The brain eventually adjusts to the multifocals so that it can see clearly through the distortion areas. Or to be more accurate: The distortion is still there, but it just doesn’t bother you anymore.
Your brain ignores it. Smart brain.
Just the same, it can take weeks – in some extreme cases, even months – before everything settles down.
I knew cognitively that this was the case (Nadine and the Internet had told me so). But as the days, then weeks, stretched on, and the world was still woozy just the same, the voices in my head were not complying. By voices, I’m referring to the kind in the new Pixar movie Inside Out, which so wonderfully captures the dialogue between the different emotions that control us, portraying five feelings operating a cartoonified control room in a young teenager’s head.
In my case, when it came to adjusting to my new multifocals, to use the language of Inside Out, fear was taking the lead, playing the catastrophe fiddle with aplomb, while sadness was doing its best to provide back up. Sometimes I would veer into anger, with occasional disgust that I had to go through all this in the first place. Joy seemed to be taking a very long powder break.
“I will never get used to these new glasses,” I heard my Pixar voices pontificating.
“This is a total disaster. What was I thinking? I’ll never see as well as before.
I’m so stupid. What have I done to deserve this?” Two weeks after receiving my new multifocals, my brain had not adjusted, not in the least. My peripheral vision was so limited, I found myself jerking my head around uncomfortably where I used to be able to just glance to the side. When I tried to cut vegetables for a salad, the cucumbers (and the knife) had melted into a dangerous blur. Shaving – forget about it. My new glasses were a guarantee of a tasteful George Clooney look.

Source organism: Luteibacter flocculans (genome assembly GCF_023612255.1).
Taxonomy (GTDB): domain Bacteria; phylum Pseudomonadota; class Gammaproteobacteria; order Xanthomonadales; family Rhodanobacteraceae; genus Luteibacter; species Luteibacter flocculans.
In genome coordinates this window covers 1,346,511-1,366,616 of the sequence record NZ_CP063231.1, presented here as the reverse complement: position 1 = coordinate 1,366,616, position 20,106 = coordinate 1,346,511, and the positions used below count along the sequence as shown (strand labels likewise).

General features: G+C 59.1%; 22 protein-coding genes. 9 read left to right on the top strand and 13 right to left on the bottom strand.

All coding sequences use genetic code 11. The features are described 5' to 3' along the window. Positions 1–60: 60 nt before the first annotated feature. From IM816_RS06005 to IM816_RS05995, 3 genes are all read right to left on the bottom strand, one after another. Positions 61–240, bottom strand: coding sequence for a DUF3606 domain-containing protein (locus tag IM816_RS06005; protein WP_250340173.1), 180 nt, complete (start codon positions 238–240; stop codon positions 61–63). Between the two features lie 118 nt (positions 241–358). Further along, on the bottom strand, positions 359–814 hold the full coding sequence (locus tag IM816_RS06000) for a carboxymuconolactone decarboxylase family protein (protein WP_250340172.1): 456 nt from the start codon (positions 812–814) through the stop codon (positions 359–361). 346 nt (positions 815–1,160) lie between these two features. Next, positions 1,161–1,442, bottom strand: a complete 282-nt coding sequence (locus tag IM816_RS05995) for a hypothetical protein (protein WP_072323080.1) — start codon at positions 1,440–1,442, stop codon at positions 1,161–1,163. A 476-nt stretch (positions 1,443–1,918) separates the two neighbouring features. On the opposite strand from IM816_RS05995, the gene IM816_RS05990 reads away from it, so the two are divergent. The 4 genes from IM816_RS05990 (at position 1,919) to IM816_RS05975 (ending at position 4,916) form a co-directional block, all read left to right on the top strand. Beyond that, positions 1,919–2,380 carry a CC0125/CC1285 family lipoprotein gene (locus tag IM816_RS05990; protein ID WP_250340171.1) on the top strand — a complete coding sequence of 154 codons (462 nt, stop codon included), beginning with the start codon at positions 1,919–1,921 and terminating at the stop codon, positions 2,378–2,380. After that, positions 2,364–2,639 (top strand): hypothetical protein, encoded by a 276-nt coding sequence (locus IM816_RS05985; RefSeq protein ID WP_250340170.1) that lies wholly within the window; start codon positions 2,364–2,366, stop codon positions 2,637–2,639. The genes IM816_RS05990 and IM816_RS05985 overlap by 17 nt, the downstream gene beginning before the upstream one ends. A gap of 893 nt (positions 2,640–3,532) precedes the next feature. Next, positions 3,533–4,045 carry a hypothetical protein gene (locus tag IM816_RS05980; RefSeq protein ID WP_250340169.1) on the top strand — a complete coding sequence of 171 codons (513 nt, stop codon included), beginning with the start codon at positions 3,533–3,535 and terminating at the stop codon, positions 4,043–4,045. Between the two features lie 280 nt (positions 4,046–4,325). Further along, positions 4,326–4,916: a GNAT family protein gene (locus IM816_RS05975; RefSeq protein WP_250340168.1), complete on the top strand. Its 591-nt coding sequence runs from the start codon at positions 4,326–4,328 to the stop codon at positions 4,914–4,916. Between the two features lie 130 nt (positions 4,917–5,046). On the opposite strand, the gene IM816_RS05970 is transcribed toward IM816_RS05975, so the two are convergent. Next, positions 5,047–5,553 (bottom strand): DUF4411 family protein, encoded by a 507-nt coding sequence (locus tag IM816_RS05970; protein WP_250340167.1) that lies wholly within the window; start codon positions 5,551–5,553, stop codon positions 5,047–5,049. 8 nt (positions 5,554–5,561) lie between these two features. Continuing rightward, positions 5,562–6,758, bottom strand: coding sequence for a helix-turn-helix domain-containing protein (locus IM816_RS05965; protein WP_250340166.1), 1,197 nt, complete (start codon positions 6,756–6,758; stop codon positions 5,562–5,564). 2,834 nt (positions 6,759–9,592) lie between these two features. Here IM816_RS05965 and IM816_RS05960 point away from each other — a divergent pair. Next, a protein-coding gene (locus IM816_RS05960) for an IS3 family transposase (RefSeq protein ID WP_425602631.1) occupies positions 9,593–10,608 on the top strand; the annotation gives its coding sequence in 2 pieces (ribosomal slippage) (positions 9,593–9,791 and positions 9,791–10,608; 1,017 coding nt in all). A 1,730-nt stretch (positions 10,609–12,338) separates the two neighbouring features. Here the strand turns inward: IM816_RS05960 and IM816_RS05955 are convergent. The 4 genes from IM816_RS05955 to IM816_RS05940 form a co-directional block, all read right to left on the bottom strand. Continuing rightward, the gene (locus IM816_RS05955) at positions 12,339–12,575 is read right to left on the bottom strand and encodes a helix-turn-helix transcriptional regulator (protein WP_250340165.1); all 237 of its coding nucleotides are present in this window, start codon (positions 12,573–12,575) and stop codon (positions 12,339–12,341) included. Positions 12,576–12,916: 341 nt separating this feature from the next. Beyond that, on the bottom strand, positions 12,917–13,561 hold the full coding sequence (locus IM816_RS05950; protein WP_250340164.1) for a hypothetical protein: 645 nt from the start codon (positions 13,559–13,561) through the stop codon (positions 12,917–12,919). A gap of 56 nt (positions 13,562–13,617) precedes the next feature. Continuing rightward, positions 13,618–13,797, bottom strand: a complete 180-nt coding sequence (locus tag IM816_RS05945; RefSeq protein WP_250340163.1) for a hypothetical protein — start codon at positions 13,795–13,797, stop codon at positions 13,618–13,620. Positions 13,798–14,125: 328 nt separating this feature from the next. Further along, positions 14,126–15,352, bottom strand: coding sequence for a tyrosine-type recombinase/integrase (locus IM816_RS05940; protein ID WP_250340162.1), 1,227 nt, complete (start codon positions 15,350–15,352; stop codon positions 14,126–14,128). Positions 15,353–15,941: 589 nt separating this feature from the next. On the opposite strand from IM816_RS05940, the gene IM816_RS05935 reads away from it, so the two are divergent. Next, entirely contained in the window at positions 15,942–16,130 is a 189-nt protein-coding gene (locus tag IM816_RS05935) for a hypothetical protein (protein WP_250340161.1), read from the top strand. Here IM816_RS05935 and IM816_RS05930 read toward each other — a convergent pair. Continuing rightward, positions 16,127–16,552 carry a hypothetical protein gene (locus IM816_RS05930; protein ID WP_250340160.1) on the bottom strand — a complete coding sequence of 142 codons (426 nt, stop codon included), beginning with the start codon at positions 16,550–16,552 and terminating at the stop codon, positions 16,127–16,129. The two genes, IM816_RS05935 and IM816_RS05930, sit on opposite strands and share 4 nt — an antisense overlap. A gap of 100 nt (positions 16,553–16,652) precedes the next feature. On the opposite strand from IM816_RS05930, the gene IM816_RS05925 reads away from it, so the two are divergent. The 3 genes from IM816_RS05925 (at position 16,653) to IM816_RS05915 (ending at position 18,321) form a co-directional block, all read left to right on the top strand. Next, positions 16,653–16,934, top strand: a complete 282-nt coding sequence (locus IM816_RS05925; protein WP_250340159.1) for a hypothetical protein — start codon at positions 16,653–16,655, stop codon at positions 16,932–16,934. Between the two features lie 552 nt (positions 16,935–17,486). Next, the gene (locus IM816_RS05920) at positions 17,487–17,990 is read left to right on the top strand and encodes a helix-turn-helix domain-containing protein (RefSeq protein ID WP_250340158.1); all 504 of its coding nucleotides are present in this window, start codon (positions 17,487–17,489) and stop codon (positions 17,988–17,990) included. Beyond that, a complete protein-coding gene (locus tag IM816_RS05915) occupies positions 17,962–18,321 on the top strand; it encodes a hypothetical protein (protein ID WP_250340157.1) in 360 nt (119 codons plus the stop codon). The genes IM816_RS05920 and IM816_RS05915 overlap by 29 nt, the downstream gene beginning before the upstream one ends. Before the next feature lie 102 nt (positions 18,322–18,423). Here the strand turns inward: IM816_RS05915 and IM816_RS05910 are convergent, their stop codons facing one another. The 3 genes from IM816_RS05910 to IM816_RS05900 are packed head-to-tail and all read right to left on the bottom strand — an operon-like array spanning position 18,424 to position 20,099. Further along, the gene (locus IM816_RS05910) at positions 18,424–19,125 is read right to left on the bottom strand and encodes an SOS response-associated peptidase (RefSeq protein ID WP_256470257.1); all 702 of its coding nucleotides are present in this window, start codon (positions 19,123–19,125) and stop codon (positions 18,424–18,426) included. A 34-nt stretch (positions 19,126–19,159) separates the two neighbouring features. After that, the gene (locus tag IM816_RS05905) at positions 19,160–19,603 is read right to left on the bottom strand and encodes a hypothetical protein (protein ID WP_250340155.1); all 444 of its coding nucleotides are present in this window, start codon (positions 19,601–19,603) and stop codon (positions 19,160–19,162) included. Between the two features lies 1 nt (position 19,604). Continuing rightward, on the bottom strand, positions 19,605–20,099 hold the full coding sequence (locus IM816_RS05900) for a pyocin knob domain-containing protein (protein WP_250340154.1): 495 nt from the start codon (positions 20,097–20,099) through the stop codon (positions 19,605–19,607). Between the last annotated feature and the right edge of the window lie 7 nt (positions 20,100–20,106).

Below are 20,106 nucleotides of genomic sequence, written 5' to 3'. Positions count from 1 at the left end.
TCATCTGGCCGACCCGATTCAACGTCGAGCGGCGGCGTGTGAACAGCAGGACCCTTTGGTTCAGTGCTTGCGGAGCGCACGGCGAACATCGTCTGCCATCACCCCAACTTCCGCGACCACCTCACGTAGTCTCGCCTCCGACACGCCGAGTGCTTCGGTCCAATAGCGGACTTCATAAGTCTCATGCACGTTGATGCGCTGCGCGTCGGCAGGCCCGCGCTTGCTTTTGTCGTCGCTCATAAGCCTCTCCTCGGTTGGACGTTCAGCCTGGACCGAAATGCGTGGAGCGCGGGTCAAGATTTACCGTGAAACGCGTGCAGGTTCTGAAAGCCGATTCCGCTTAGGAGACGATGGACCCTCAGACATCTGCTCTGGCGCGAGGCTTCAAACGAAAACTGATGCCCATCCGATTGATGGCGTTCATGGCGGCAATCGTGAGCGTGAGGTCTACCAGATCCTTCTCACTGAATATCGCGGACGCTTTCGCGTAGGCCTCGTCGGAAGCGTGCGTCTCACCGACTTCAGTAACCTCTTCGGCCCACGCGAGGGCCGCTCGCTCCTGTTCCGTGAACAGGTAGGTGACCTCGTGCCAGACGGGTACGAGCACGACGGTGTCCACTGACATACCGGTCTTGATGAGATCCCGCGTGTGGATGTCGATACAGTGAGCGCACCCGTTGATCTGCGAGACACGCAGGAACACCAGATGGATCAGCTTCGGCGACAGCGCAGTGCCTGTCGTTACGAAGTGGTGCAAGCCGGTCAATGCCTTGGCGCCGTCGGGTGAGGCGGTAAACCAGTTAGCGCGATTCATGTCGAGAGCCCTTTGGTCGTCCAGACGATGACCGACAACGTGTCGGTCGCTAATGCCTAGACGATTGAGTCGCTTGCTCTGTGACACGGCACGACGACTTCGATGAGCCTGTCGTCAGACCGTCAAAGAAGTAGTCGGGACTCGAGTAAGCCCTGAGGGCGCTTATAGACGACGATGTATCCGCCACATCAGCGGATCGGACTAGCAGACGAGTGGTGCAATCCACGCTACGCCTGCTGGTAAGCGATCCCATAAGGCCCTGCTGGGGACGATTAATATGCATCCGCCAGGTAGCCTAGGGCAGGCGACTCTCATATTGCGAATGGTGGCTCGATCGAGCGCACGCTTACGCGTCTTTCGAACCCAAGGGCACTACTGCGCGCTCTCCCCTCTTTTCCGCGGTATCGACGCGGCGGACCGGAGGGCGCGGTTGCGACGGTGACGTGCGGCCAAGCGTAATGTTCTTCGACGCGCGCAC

Maybe the voices running rampant in my hypothalamic control room were right? I finally broke down and made an appointment with Nadine.
“I tried to get used to them, I really have,” I said, defeated. “Let me check them,” she replied, and she took the new glasses off my face and brought them over to some machine.
“Hmmm. There seems to be a mistake. The lens was cut too high. Your distance vision should be here,” she said, pointing to the middle of the lens. “But you’re only able to see from here.” She was now pointing to the very top of the glass. “So anything to the side is even more distorted than I would expect. I’m going to have to send them back. I’ll order you a new pair.”
Two weeks later, my new pair arrived.
I’ve been wearing them now for a month.
The difference was immediate and profound.
The distortion is still there, but this time I seem to be getting used to it. I can even cut vegetables and shave again.
Inside Out did a great job in helping me identify the emotional tug-of-war going on in my head. But sometimes, it seems, all you really need is the right prescription. The author is a freelance writer who specializes in technology, startups and the entrepreneurs behind them. More at www.bluminteractivemedia.com